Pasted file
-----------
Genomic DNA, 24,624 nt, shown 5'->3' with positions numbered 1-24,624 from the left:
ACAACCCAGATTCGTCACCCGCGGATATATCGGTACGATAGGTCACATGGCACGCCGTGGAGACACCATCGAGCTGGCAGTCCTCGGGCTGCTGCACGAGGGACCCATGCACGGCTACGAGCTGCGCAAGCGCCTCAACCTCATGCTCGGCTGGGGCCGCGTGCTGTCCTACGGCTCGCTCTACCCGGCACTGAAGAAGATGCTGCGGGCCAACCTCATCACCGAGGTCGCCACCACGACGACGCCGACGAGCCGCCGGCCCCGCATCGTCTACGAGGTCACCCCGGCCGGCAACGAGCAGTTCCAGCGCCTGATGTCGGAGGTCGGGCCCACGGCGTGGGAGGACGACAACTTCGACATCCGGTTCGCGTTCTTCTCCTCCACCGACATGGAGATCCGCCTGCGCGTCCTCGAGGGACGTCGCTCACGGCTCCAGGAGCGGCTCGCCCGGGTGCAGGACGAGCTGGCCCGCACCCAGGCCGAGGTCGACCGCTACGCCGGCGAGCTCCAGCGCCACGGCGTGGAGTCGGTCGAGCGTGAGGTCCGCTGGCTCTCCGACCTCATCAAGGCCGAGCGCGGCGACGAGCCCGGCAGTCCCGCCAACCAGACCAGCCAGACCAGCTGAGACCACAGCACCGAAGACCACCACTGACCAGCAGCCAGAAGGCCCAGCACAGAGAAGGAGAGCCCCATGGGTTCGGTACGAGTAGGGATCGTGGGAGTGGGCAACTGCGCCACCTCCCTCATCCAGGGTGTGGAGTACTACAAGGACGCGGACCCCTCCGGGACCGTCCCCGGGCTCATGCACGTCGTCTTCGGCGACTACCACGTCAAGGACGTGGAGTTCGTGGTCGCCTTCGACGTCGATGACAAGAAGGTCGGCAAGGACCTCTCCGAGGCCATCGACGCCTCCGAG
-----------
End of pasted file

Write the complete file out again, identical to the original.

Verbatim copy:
Genomic DNA, 24,624 nt, shown 5'->3' with positions numbered 1-24,624 from the left:
ACAACCCAGATTCGTCACCCGCGGATATATCGGTACGATAGGTCACATGGCACGCCGTGGAGACACCATCGAGCTGGCAGTCCTCGGGCTGCTGCACGAGGGACCCATGCACGGCTACGAGCTGCGCAAGCGCCTCAACCTCATGCTCGGCTGGGGCCGCGTGCTGTCCTACGGCTCGCTCTACCCGGCACTGAAGAAGATGCTGCGGGCCAACCTCATCACCGAGGTCGCCACCACGACGACGCCGACGAGCCGCCGGCCCCGCATCGTCTACGAGGTCACCCCGGCCGGCAACGAGCAGTTCCAGCGCCTGATGTCGGAGGTCGGGCCCACGGCGTGGGAGGACGACAACTTCGACATCCGGTTCGCGTTCTTCTCCTCCACCGACATGGAGATCCGCCTGCGCGTCCTCGAGGGACGTCGCTCACGGCTCCAGGAGCGGCTCGCCCGGGTGCAGGACGAGCTGGCCCGCACCCAGGCCGAGGTCGACCGCTACGCCGGCGAGCTCCAGCGCCACGGCGTGGAGTCGGTCGAGCGTGAGGTCCGCTGGCTCTCCGACCTCATCAAGGCCGAGCGCGGCGACGAGCCCGGCAGTCCCGCCAACCAGACCAGCCAGACCAGCTGAGACCACAGCACCGAAGACCACCACTGACCAGCAGCCAGAAGGCCCAGCACAGAGAAGGAGAGCCCCATGGGTTCGGTACGAGTAGGGATCGTGGGAGTGGGCAACTGCGCCACCTCCCTCATCCAGGGTGTGGAGTACTACAAGGACGCGGACCCCTCCGGGACCGTCCCCGGGCTCATGCACGTCGTCTTCGGCGACTACCACGTCAAGGACGTGGAGTTCGTGGTCGCCTTCGACGTCGATGACAAGAAGGTCGGCAAGGACCTCTCCGAGGCCATCGACGCCTCCGAG